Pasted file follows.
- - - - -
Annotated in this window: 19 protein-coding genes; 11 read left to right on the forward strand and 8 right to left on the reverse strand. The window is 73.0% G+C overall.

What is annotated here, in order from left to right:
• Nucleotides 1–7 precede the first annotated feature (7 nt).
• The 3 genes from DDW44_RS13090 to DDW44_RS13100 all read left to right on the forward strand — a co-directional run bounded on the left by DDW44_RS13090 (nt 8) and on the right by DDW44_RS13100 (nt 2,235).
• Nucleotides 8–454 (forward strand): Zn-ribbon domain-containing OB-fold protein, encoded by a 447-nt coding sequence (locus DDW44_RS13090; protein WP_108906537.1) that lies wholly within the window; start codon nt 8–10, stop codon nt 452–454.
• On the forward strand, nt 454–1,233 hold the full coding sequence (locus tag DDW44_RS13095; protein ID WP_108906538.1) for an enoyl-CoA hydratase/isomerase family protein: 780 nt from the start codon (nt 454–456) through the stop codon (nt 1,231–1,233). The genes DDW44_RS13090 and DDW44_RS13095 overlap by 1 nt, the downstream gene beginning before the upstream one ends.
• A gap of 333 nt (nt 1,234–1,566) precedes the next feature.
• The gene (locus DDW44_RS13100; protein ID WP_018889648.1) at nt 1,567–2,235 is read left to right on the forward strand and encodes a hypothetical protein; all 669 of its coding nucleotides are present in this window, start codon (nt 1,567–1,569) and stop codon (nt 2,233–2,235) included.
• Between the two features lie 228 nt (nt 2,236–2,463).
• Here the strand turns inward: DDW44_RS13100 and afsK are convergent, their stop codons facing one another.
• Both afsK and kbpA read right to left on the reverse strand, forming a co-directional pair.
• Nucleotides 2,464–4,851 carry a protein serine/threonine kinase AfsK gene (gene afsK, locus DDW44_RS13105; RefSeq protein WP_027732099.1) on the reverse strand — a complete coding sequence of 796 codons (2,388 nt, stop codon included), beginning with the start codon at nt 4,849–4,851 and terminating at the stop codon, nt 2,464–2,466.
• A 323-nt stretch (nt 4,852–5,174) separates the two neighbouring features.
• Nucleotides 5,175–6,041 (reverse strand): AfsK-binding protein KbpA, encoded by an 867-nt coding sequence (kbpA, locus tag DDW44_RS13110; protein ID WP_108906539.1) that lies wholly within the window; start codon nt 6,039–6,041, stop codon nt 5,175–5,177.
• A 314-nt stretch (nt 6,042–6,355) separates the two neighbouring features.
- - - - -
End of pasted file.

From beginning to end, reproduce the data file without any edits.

Annotated in this window: 19 protein-coding genes; 11 read left to right on the forward strand and 8 right to left on the reverse strand. The window is 73.0% G+C overall.

What is annotated here, in order from left to right:
• Nucleotides 1–7 precede the first annotated feature (7 nt).
• The 3 genes from DDW44_RS13090 to DDW44_RS13100 all read left to right on the forward strand — a co-directional run bounded on the left by DDW44_RS13090 (nt 8) and on the right by DDW44_RS13100 (nt 2,235).
• Nucleotides 8–454 (forward strand): Zn-ribbon domain-containing OB-fold protein, encoded by a 447-nt coding sequence (locus DDW44_RS13090; protein WP_108906537.1) that lies wholly within the window; start codon nt 8–10, stop codon nt 452–454.
• On the forward strand, nt 454–1,233 hold the full coding sequence (locus tag DDW44_RS13095; protein ID WP_108906538.1) for an enoyl-CoA hydratase/isomerase family protein: 780 nt from the start codon (nt 454–456) through the stop codon (nt 1,231–1,233). The genes DDW44_RS13090 and DDW44_RS13095 overlap by 1 nt, the downstream gene beginning before the upstream one ends.
• A gap of 333 nt (nt 1,234–1,566) precedes the next feature.
• The gene (locus DDW44_RS13100; protein ID WP_018889648.1) at nt 1,567–2,235 is read left to right on the forward strand and encodes a hypothetical protein; all 669 of its coding nucleotides are present in this window, start codon (nt 1,567–1,569) and stop codon (nt 2,233–2,235) included.
• Between the two features lie 228 nt (nt 2,236–2,463).
• Here the strand turns inward: DDW44_RS13100 and afsK are convergent, their stop codons facing one another.
• Both afsK and kbpA read right to left on the reverse strand, forming a co-directional pair.
• Nucleotides 2,464–4,851 carry a protein serine/threonine kinase AfsK gene (gene afsK, locus DDW44_RS13105; RefSeq protein WP_027732099.1) on the reverse strand — a complete coding sequence of 796 codons (2,388 nt, stop codon included), beginning with the start codon at nt 4,849–4,851 and terminating at the stop codon, nt 2,464–2,466.
• A 323-nt stretch (nt 4,852–5,174) separates the two neighbouring features.
• Nucleotides 5,175–6,041 (reverse strand): AfsK-binding protein KbpA, encoded by an 867-nt coding sequence (kbpA, locus tag DDW44_RS13110; protein ID WP_108906539.1) that lies wholly within the window; start codon nt 6,039–6,041, stop codon nt 5,175–5,177.
• A 314-nt stretch (nt 6,042–6,355) separates the two neighbouring features.